My right honourable friend the Secretary of State for Foreign and Commonwealth Affairs (David Miliband) has made the following Written Ministerial Statement.
A new round of talks on Tibet between the Chinese Government and representatives of the Dalai Lama is likely to take place shortly. These talks are hugely important for the future of Tibet. They provide the only forum in which there is any realistic possibility of progress to resolve the differences between the parties involved.
The Chinese Government have said that they are serious about dialogue and that they hope for a positive outcome. They have set conditions for dialogue which we believe the Dalai Lama has met. The Dalai Lama has made clear that he is not seeking separation or independence. He has said repeatedly that he is seeking a resolution to the situation of Tibet within the framework of the Chinese constitution, a point he made explicitly in an interview with the Financial Times on 24 May during his visit to the United Kingdom. He said he was “not seeking separation, not seeking independence, but within the framework of the Chinese Constitution, meaningful realistic autonomy [for Tibetans]”. He has maintained a clear opposition to violence.
The British Government have a strong interest in the dialogue between the Chinese Government and the Dalai Lama’s representatives, although we are not a party to it. No Government who are committed to promoting international respect for human rights can remain silent on the issue of Tibet, or disinterested in a solution to its problems.
Britain has been clear under this Government about our commitment to the people of Tibet. We remain deeply concerned about the human rights situation there. My right honourable friend the Prime Minister set out our concerns to Premier Wen during discussions in the spring and again when they met in Beijing during the Olympic Games. I have made the same point to Foreign Minister Yang on a number of occasions since the unrest in March this year in Tibet. We have consistently made clear that we want to see the human rights of the Tibetan people respected, including through respect for their distinct culture, language, traditions and religions. Our interest is not in restoring an order which existed 60 years ago and which the Dalai Lama himself has said he does not seek to restore.
We are also concerned at more immediate issues arising directly from the unrest of this spring, including the situation of those who remain in detention following the unrest, the increased constraints on religious activity, and the limitations on free access to the Tibetan Autonomous Region by diplomats and journalists. These issues reinforce long-held unease on the part of the Government about the underlying human rights situation in Tibet.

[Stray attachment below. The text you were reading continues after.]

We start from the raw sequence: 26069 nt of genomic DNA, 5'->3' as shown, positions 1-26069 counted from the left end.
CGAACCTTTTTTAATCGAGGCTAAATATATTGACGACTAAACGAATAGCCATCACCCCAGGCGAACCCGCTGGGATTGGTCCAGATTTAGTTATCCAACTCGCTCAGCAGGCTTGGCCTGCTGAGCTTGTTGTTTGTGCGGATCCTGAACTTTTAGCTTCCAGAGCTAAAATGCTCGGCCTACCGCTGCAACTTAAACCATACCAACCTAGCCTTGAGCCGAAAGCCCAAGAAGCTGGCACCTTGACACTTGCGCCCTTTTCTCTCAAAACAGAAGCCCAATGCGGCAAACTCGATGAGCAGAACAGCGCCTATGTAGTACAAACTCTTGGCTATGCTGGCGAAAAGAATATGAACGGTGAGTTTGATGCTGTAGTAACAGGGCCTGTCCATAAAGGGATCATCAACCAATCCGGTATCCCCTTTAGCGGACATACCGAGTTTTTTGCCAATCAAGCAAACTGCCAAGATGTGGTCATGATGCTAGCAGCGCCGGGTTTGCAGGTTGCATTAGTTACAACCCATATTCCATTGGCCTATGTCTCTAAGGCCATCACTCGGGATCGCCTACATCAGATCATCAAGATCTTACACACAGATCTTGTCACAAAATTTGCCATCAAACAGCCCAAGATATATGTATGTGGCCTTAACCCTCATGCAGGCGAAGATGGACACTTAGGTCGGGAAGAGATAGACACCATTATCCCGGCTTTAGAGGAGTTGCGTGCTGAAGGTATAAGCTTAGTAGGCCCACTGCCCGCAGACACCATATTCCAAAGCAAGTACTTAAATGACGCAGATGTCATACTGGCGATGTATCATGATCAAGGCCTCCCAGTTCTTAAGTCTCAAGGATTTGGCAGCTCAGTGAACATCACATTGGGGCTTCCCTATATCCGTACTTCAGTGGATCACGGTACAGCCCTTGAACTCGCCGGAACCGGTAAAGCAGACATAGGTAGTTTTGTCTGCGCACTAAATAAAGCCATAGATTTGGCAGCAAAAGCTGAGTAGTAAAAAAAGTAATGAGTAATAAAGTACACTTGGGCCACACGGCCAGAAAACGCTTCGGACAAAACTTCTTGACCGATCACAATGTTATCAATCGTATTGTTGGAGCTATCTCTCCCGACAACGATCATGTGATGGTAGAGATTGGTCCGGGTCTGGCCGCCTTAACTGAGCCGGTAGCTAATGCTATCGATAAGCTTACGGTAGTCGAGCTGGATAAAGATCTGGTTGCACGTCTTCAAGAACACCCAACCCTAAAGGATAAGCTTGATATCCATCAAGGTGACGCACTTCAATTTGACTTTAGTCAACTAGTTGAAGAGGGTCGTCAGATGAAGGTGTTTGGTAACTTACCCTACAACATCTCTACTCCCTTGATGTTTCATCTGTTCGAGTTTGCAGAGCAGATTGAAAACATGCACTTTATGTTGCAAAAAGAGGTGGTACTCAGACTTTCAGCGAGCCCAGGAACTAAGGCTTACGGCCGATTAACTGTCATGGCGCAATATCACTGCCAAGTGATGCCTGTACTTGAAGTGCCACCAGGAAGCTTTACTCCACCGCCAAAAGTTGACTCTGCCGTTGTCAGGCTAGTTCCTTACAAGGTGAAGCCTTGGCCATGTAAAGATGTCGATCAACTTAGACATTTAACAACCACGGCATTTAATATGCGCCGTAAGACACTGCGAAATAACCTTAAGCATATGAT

Other countries have made similar points. But our position is unusual for one reason of history that has been imported into the present: the anachronism of our formal position on whether Tibet is part of China, and whether in fact we harbour continued designs to see the break-up of China. We do not.
Our ability to get our points across has sometimes been clouded by the position the UK took at the start of the 20th century on the status of Tibet, a position based on the geopolitics of the time. Our recognition of China’s “special position” in Tibet developed from the outdated concept of suzerainty. Some have used this to cast doubt on the aims we are pursuing and to claim that we are denying Chinese sovereignty over a large part of its own territory. We have made clear to the Chinese Government, and publicly, that we do not support Tibetan independence. Like every other EU member state, and the United States, we regard Tibet as part of the People’s Republic of China. Our interest is in long-term stability, which can only be achieved through respect for human rights and greater autonomy for the Tibetans.
We have noted recent comments by the Dalai Lama regretting the lack of progress in the dialogue so far. We are also aware of indications of growing frustration among some Tibetans about the dialogue process. We consider the position the Dalai Lama has stated publicly, including when he visited Britain this year, that he opposes violence and is seeking meaningful autonomy within the framework of the Chinese constitution, provides a basis for a negotiated settlement. Our strong view is that genuine progress at the next round of talks is essential to promote progress on such a settlement. Participation in these talks carries a weight of responsibility for both parties.